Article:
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Showing Them the Evidence

May 26, 2011
by Mark Hagland
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Zynx Health Rides the Meaningful Use Wave
Scott Weingarten, M.D
Scott Weingarten, M.D.

It's natural that people working in healthcare would follow the trajectories of giant-sized IT vendor companies that are eating everything in their sight and making high-profile waves in the market. But what about once-small vendors whose core offerings are taking them places fast? The Los Angeles-based Zynx Health, founded in 1996 (and since 2004, a subsidiary of the Hearst Corp.), has lately seen its core product-evidence-based and consensus-based physician order sets-in demand as never before, given the forward evolution of the meaningful use process under the federal Health Information Technology for Economic and Clinical Health (HITECH) Act. For instance, a draft requirement under Stage 2 of meaningful use is for the use of evidence-based order sets (as of press time, the industry was still waiting for the final Stage 2 requirements to be issued); and the emergence of accountable care organizations under healthcare reform is adding yet another market opportunity.


In fact, as Zynx is one of two companies currently dominating the evidence-based order sets area (the other being ProVation Medical, a Minneapolis-based division of Wolters Kluwer), it is poised to capitalize tremendously on developments in the federal healthcare policy sphere. And with more than 1,700 contracts with hospitals and medical groups-a figure that is growing by the week-the shift towards evidence-based, automation-facilitated delivery of patient care is putting Zynx Health into a growth mode for the foreseeable future.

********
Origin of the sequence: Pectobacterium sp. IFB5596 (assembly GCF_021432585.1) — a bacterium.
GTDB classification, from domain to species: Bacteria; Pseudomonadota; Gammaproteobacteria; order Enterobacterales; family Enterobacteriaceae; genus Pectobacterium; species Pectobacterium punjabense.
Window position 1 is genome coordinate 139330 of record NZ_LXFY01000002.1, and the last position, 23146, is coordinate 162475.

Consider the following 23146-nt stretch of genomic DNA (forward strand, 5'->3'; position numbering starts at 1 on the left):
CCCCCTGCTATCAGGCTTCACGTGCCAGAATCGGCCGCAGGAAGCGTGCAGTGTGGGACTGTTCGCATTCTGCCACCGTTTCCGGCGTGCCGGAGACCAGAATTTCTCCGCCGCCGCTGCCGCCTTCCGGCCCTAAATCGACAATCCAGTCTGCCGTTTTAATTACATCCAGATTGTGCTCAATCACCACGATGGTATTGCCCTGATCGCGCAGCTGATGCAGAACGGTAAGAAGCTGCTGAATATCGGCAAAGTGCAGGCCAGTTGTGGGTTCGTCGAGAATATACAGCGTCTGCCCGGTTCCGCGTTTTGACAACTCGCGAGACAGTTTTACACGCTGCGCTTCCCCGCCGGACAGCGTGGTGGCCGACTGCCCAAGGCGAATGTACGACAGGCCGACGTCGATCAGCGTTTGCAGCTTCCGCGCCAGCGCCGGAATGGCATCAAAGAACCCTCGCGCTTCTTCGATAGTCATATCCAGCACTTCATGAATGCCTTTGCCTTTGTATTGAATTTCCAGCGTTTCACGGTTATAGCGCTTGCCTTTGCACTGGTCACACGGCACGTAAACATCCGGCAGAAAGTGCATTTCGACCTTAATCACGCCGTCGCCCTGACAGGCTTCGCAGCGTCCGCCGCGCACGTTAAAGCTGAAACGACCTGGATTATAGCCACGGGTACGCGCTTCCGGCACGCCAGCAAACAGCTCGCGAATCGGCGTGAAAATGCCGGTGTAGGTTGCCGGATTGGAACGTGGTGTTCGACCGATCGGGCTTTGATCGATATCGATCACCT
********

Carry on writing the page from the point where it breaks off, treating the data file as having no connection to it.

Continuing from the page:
A considerable portion of the credit for Zynx's current market prospects must go to Scott Weingarten, M.D., the company's CEO and co-founder. Weingarten, an internal medicine physician by background, says the idea for the company emerged out of experiences he was having with his patients while still in clinical practice. “Like all other doctors, I went to school for a long time and thought that I was well-trained, and I cared deeply about each and every one of my patients. I certainly tried very hard, and worked very long hours,” he says. “But in medicine, as in every other area, if you have thousands of opportunities to make a mistake, you will definitely make a mistake.” Weingarten particularly recalls one situation, in which he neglected to perform a preventive care procedure that might have averted a particular problem for a patient. “Fortunately, that patient did OK,” he recalls, but it was primarily because of luck, and I said, we shouldn't have to rely on luck.”

Over time, Weingarten's concern over having made a mistake evolved forward in his mind into the idea for what became Zynx. He gathered a few colleagues together to begin to build a decision support solution based on culling evidence from the clinical literature and embedding it into electronic physician orders.

The timing of Weingarten and his colleagues turned out to be exquisite. The company's first significant go-lives, during the 2002-2003 period, coincided with an important “aha” moment in the industry, as leaders of patient care organizations who were trying to develop evidence-based order sets from scratch began to realize how incredibly time-consuming and resource-intensive the process of developing, maintaining, and updating such order sets could be. The rest, as they say, is healthcare IT history.


Customers are very enthusiastic, as they are able to get physician buy-in for computerized physician order entry (CPOE) more easily when offering evidence-based order sets, and particularly when engaging their doctors in adapting and customizing those order sets to meet their organizations' individual concerns.


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